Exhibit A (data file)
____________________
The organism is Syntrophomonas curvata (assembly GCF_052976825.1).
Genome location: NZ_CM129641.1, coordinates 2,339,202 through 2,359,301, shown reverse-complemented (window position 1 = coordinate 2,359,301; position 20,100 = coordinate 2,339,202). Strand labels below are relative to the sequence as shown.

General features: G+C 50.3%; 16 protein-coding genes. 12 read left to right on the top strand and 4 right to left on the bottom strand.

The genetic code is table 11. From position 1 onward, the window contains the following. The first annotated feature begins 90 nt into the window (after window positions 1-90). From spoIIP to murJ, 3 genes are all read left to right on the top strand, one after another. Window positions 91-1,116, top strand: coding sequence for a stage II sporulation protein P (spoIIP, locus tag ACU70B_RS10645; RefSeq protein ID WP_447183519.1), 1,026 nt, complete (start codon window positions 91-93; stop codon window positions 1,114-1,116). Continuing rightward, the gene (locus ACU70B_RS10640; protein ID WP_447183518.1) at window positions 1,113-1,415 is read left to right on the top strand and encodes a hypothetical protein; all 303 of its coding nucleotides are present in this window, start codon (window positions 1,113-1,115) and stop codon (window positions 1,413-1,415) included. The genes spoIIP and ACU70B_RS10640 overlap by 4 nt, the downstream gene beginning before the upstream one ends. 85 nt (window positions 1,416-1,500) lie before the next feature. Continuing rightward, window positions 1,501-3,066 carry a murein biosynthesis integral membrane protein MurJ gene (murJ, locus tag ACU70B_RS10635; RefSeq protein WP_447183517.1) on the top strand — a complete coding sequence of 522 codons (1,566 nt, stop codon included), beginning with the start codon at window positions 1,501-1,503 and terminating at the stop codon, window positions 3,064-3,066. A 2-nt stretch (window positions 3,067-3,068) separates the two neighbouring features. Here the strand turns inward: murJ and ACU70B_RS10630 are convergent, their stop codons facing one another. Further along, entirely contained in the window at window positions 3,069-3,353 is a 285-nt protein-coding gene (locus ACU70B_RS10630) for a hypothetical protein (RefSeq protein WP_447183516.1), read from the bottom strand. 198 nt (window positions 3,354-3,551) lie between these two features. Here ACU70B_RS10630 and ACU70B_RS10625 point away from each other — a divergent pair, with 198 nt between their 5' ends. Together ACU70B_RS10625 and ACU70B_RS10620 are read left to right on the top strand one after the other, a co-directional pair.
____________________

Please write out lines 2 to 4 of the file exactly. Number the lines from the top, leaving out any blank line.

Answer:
Genome location: NZ_CM129641.1, coordinates 2,339,202 through 2,359,301, shown reverse-complemented (window position 1 = coordinate 2,359,301; position 20,100 = coordinate 2,339,202). Strand labels below are relative to the sequence as shown.

General features: G+C 50.3%; 16 protein-coding genes. 12 read left to right on the top strand and 4 right to left on the bottom strand.

The genetic code is table 11. From position 1 onward, the window contains the following. The first annotated feature begins 90 nt into the window (after window positions 1-90). From spoIIP to murJ, 3 genes are all read left to right on the top strand, one after another. Window positions 91-1,116, top strand: coding sequence for a stage II sporulation protein P (spoIIP, locus tag ACU70B_RS10645; RefSeq protein ID WP_447183519.1), 1,026 nt, complete (start codon window positions 91-93; stop codon window positions 1,114-1,116). Continuing rightward, the gene (locus ACU70B_RS10640; protein ID WP_447183518.1) at window positions 1,113-1,415 is read left to right on the top strand and encodes a hypothetical protein; all 303 of its coding nucleotides are present in this window, start codon (window positions 1,113-1,115) and stop codon (window positions 1,413-1,415) included. The genes spoIIP and ACU70B_RS10640 overlap by 4 nt, the downstream gene beginning before the upstream one ends. 85 nt (window positions 1,416-1,500) lie before the next feature. Continuing rightward, window positions 1,501-3,066 carry a murein biosynthesis integral membrane protein MurJ gene (murJ, locus tag ACU70B_RS10635; RefSeq protein WP_447183517.1) on the top strand — a complete coding sequence of 522 codons (1,566 nt, stop codon included), beginning with the start codon at window positions 1,501-1,503 and terminating at the stop codon, window positions 3,064-3,066. A 2-nt stretch (window positions 3,067-3,068) separates the two neighbouring features. Here the strand turns inward: murJ and ACU70B_RS10630 are convergent, their stop codons facing one another. Further along, entirely contained in the window at window positions 3,069-3,353 is a 285-nt protein-coding gene (locus ACU70B_RS10630) for a hypothetical protein (RefSeq protein WP_447183516.1), read from the bottom strand. 198 nt (window positions 3,354-3,551) lie between these two features. Here ACU70B_RS10630 and ACU70B_RS10625 point away from each other — a divergent pair, with 198 nt between their 5' ends. Together ACU70B_RS10625 and ACU70B_RS10620 are read left to right on the top strand one after the other, a co-directional pair.